Expiration: December 31, 2020
Covered Employers: Fewer than 500 employees
Paid Sick Time Eligibility: Available for immediate use by employee, regardless of how long employee has been employed by an employer
Paid Sick Time Requirement. Covered employers must provide its employees with paid sick time to the extent that the employee is unable to work (or telework) due to a need for leave because of any of the following:
- Employee is subject to a federal, state or local quarantine or isolation order related to COVID-19.
- Employee has been advised by health care provider to self-quarantine due to concerns related to COVID-19.
- Employee is experiencing symptoms of COVID-19 and is seeking a medical diagnosis.
- Employee is caring for an individual subject to: the above quarantine or isolation order (1); or the above self-quarantine instruction (2).
- Employee is caring for a son or daughter if the school or place of care of the son or daughter has been closed, or the child care provider is unavailable, due to COVID-19 precautions.
- Employee is experiencing any other substantially similar condition as specified by the Secretary of Health and Human Services.
Exclusion: Employers of employees who are health care providers or emergency responders may exclude employees from the paid sick time requirements.
Duration of Paid Sick Time. Paid sick time entitlement is as follows:
- Full-time employees – 80 hours
- Part-time employees – the hours equal to the number of hours that the employee works on average over a two-week period
Calculation of Paid Sick Time: Pay for sick time is the greater of: (a) the employee's regular rate of pay; (b) the federal minimum wage; or (c) the state or local minimum wage (whichever is greater). HOWEVER, if paid sick time is taken for reasons (4), (5), or (6) above, the required pay is two-thirds of this amount.
Calculating Pay for Varying Schedule: For part-time employees whose schedules vary from week to week, and employer is unable to determine with certainty the number of hours the employee would have worked if the employee had not taken paid sick time, employer should use the following:
- The average number of hours the employee was scheduled per day over the six-month period ending on the date on which employee takes paid sick time (including hours for any leave taken).
- If employee has not worked six months, then the reasonable expectation of the employee at the time of hiring of the average number of hours per day that the employee would normally be scheduled to work.
Cap on Paid Sick Time: Paid sick time is limited to:
- $511 per day and $5,110 in the aggregate for reasons (1), (2), or (3) above.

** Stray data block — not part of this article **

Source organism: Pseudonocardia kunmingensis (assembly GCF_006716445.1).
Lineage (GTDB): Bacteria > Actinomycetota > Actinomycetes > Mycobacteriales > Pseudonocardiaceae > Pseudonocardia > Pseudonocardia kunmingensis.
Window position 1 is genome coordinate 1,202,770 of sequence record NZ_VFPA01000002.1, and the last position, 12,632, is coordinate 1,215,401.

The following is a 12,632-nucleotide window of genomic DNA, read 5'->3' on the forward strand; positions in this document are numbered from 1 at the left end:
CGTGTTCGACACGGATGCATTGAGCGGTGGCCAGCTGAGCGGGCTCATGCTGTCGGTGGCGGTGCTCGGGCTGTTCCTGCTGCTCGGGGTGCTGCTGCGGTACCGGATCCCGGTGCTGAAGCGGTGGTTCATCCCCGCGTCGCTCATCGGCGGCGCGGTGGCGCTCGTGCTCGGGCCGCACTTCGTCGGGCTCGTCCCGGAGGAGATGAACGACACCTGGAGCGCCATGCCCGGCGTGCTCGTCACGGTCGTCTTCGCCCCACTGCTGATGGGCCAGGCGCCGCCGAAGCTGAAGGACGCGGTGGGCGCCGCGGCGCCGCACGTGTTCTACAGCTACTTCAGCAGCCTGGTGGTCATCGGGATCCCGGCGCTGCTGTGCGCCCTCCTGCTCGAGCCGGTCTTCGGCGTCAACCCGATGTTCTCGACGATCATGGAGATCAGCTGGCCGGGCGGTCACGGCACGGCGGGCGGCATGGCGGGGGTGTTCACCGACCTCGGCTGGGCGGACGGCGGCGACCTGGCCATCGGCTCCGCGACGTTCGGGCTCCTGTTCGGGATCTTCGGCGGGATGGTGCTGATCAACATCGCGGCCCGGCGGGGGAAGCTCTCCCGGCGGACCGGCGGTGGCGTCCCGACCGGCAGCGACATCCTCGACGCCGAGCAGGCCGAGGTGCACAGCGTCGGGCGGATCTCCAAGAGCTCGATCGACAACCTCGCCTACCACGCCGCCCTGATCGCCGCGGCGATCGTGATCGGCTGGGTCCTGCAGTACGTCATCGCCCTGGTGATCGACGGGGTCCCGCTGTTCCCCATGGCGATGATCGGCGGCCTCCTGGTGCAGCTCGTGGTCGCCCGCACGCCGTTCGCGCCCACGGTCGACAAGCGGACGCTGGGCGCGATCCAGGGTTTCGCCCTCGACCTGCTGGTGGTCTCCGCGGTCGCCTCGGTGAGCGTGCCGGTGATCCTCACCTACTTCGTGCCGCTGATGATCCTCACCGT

- $200 per day and $2,000 in the aggregate for reasons (4), (5), or (6) above.
Reasonable Notice: After the first workday an employee receives paid sick time, an employer may require the employee to follow reasonable notice procedures to continue receiving such paid sick time.
No Carryover Rights. Paid sick time under this emergency provision does not carry over from one year to the next.
Termination of Paid Sick Time. Paid sick time ceases on the employee's next scheduled work shift immediately following the termination of the need for paid sick time for one of the reasons above.
Replacement Employees: Employer cannot require employee using paid sick time to find a replacement to cover his or her hours during the time employee is using paid sick time.
Substitution of Other Leave Prohibited: Employer cannot require employee to use other paid leave provided by employer before employee uses emergency paid sick time.
Posting Requirements: Employer must post in conspicuous places where employee notices are customarily posted the notice prepared by the Secretary of Labor (a model notice will be available no later than seven days after enactment of these emergency provisions).
No Discrimination: It is unlawful for an employer to discharge, discipline or discriminate against any employee who takes paid sick time, or has filed any complaint (or testified/will testify in any proceeding) related to this emergency paid sick time law.
If you have any questions regarding the Emergency Paid Sick Leave Act or other Labor and Employment issues, please do not hesitate to contact Jason Kim or your Neal Gerber Eisenberg attorney.
The content above is based on information current at the time of its publication and may not reflect the most recent developments or guidance. Neal Gerber Eisenberg LLP provides this content for general informational purposes only. It does not constitute legal advice, and does not create an attorney-client relationship. You should seek advice from professional advisers with respect to your particular circumstances.